Garden Hose Quick Disconnects

In the last post I mentioned getting a pressure washer but it didn’t take long to realize how much I hated getting it out to use.

The reason? The garden hose. Well more specifically attaching the hose to the pressure washer. To get a good connection you need to use pliers and it was a royal pain attaching and disconnecting the hose like this. Also the hassle of putting the hose back on the sprayer nozzle when I was finished with the pressure washer. Between the swapping, finding pliers to do the job and having to put everything back up I was finding myself doing jobs the pressure washer would be ideal for but finding myself not willing to put the effort forth to get the pressure washer out and connected to use it.

But I found a solution 🙂

Camco Garden Hose Quick Disconnects.


As you can see in the video above it makes the whole swap over process go from minutes to mere seconds. I now use the pressure washer all the time since it takes no effort or time to make the swap over on the hose. Not to mention once you get the hang of it you don’t get soaked in the process either. HIGHLY recommend them.

I bought them here :

Camco Quick Disconnects

But I imagine they are sold all over the place.



Got a pressure washer.

I picked up a Portland 1750 psi pressure washer from Harbor Freight recently. I was having all kinds of issue with getting the mud off the wheels on my 2013 BMW X5 E70 to keep them from being out of balance.

Here is a video I made of it.


Another trip up the driveway with snow

I figured since I added a “good” day in the previous post of my driveway I would show what a bad day via snow was like 🙂


One of these trips I actually cracked the windshield on when a tree had fallen onto the driveway and I didn’t notice it was facing me in place of being across the driveway.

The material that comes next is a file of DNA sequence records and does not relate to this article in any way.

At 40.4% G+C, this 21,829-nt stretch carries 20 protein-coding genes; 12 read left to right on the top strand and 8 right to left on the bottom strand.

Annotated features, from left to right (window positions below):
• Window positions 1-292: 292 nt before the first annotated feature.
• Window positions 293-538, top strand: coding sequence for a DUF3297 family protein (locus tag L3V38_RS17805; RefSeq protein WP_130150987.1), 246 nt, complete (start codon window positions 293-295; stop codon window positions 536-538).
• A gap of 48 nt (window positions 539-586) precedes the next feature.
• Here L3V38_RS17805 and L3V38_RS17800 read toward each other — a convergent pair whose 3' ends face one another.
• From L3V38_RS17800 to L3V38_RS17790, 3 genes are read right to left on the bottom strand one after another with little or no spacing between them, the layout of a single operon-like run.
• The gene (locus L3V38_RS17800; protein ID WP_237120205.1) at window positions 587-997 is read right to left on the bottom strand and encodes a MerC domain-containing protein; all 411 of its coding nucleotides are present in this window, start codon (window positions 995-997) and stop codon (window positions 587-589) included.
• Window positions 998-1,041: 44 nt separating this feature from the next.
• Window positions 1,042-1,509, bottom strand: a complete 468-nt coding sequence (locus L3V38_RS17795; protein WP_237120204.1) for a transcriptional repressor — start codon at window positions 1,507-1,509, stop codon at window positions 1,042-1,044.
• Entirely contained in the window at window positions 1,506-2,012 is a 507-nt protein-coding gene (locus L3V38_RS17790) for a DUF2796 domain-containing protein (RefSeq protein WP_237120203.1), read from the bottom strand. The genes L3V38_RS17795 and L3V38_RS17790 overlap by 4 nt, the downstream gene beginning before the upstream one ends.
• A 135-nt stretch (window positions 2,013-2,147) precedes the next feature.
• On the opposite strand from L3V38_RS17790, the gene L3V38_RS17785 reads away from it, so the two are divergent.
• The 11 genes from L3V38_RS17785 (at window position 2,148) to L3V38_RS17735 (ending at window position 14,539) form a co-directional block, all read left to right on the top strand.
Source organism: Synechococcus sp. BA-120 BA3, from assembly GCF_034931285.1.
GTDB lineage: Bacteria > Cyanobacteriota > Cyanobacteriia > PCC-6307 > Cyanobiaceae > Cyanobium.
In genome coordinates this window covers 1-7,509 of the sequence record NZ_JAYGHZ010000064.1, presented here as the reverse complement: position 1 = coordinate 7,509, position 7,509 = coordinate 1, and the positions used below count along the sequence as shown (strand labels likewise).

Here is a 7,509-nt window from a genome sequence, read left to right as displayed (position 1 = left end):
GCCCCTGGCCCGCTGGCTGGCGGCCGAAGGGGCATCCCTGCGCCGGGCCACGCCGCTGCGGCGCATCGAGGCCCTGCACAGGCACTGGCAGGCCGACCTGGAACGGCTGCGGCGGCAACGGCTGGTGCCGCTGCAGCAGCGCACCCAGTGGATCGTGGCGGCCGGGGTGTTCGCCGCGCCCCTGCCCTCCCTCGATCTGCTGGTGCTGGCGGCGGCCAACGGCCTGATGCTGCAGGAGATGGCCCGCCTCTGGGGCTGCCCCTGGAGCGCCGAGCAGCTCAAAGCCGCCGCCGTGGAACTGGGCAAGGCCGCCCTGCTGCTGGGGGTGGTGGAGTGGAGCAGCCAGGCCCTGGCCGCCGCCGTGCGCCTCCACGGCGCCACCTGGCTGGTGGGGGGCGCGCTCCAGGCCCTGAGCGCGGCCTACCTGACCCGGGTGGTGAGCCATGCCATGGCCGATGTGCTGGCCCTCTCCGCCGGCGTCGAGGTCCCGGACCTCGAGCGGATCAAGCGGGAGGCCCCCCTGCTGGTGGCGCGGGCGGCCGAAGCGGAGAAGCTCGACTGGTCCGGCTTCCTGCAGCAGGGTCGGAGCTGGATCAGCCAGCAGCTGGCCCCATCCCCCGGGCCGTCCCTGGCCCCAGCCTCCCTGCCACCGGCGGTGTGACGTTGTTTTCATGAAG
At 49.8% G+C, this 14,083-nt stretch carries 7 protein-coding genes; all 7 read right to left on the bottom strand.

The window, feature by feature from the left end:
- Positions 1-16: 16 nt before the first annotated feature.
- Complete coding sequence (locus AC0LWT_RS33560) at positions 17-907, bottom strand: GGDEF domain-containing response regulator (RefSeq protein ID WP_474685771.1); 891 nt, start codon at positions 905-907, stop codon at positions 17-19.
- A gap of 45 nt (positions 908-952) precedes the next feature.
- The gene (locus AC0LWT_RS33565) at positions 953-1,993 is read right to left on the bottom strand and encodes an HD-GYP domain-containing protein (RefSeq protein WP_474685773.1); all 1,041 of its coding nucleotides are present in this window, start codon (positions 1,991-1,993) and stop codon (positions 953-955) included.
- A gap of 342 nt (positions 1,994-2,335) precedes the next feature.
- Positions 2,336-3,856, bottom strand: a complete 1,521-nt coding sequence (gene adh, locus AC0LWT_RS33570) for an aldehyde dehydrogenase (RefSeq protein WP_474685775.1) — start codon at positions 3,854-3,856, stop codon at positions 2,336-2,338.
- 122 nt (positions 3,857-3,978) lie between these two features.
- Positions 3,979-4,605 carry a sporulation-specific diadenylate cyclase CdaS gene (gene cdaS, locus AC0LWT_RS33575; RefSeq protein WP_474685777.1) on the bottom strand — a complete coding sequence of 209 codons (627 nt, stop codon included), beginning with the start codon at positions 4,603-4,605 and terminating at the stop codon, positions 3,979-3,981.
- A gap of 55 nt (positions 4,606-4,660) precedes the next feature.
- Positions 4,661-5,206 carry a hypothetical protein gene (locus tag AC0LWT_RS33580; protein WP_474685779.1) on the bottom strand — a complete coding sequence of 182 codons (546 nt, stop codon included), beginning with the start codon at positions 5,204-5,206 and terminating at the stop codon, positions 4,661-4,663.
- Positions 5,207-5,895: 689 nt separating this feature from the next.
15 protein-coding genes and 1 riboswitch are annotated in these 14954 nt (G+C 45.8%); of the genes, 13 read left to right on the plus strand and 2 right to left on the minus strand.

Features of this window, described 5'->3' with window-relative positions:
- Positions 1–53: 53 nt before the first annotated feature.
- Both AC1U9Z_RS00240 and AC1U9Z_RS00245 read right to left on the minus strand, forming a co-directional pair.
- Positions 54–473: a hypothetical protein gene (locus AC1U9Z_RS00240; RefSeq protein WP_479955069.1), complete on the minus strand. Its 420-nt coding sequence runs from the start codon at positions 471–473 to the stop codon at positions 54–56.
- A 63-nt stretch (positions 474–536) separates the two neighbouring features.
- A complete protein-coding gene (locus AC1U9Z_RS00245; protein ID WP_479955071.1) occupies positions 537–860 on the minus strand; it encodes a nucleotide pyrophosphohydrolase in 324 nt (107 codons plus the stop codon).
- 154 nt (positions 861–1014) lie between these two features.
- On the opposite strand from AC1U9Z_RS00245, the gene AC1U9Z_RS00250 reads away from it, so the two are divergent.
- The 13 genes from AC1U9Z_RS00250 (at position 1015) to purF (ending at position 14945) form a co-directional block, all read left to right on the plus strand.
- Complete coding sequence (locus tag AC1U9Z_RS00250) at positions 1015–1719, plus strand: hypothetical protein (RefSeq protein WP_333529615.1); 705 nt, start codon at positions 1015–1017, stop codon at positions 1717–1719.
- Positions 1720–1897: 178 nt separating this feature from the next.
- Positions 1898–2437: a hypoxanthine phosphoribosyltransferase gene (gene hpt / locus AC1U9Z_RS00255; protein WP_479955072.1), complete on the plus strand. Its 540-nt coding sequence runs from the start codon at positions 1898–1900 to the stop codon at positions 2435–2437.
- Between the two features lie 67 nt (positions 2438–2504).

A trip up my driveway on a good day

I mention how bad my driveway is from time to time so I figured a video of what we deal with daily on good days (when it hasn’t rained in awhile) would help explain things better.

I need to shoot some of the worse ones eventually for comparison.


Amazing what shows up in the yard.

You never know what will show up in the yard around here. I have walked outside to emus, donkeys, coyotes, pigs and all other kinds of animals.

This alligator snapping turtle was just another of the wild things I run into. Check out the size of this thing.

I was very careful to avoid giving him something to nibble on 🙂

I was also amazed how fast he was.


Interesting car I ran across. Audi R8 V10

I went on a service call to one of my customers which is a car dealership. The manager had brought his car in and had it on the showroom floor. I figured I would share some pics of it. Its one cool looking car for sure.

Im not sure what year it is. He wants $225,000 for it. Its an Audio R8 with the V10 engine.


I doubt that would make it up my driveway. Nice car though !



Mower drama or the epic quest to just cut the grass :(

Well its that time of year again. That first grass cutting attempt of the year.

I use the term attempt since its what usually happens to most people since the mower usually isn’t very happy about being woke up after being put aside for the winter.

Some of the time I get lucky and can just start back cutting. I charge my mowers with the solar charging system so I never have dead batteries to deal with and that is probably the biggest problem most people run into. Well that and bad gas. But I use non ethanol gas in my mowers so I don’t usually have that problem either.

What turned this seasons first crank into a nightmare was all of the things I had been putting off.

I have a cub cadet LT 1024 mower.


Love the thing. Powerful, reliable, has drink holders and even cruise control 🙂